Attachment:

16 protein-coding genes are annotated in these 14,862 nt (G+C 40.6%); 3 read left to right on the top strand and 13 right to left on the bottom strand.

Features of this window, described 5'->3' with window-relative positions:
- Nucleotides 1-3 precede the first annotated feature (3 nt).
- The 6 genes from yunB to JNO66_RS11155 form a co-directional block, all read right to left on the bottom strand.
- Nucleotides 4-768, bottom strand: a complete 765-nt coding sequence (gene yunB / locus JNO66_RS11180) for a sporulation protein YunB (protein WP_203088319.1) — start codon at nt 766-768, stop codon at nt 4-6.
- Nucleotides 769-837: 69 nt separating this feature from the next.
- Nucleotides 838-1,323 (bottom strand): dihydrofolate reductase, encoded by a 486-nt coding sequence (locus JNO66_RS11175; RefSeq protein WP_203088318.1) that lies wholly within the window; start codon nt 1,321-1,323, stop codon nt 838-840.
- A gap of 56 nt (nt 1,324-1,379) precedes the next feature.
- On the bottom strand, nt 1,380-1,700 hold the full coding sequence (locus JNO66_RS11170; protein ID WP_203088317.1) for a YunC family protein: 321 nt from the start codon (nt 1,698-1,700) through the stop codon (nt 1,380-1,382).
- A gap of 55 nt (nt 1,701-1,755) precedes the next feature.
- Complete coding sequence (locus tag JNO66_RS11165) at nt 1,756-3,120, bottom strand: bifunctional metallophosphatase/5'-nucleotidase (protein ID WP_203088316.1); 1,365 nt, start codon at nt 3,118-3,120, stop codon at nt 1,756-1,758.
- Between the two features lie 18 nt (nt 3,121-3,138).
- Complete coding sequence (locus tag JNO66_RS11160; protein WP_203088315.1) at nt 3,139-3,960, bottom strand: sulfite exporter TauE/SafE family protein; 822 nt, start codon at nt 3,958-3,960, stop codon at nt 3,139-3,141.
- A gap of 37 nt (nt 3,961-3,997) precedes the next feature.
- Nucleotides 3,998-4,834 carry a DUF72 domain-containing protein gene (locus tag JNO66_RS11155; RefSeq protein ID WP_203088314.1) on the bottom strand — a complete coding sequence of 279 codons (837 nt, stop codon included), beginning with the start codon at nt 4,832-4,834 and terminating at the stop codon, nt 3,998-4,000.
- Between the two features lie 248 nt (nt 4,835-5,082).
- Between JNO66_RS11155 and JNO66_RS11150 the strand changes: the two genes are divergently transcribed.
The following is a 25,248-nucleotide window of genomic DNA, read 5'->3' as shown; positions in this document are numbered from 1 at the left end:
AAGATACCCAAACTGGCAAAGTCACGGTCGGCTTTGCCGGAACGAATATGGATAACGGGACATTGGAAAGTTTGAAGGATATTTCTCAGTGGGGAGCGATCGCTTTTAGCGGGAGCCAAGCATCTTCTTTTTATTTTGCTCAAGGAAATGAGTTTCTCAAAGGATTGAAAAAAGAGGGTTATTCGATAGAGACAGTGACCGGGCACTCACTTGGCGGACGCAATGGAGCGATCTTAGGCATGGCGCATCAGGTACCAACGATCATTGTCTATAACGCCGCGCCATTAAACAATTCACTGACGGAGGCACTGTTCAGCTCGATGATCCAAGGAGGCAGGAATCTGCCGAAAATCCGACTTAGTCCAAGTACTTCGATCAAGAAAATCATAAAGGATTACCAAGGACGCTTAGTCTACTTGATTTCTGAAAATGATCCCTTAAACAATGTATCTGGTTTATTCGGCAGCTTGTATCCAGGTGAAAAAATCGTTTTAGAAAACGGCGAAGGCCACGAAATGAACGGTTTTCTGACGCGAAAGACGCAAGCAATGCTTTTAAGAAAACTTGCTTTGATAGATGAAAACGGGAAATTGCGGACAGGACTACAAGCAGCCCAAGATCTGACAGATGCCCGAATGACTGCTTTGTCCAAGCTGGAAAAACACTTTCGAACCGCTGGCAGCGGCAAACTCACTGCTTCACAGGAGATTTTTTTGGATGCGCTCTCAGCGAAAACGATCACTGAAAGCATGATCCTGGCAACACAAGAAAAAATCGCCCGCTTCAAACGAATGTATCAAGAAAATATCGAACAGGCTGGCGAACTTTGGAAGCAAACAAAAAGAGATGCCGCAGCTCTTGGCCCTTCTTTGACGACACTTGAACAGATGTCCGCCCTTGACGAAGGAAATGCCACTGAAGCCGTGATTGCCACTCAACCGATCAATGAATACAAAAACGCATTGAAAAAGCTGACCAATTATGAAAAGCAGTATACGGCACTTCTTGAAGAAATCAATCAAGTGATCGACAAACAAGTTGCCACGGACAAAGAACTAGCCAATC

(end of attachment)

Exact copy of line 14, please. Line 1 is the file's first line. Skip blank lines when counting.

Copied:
- A gap of 37 nt (nt 3,961-3,997) precedes the next feature.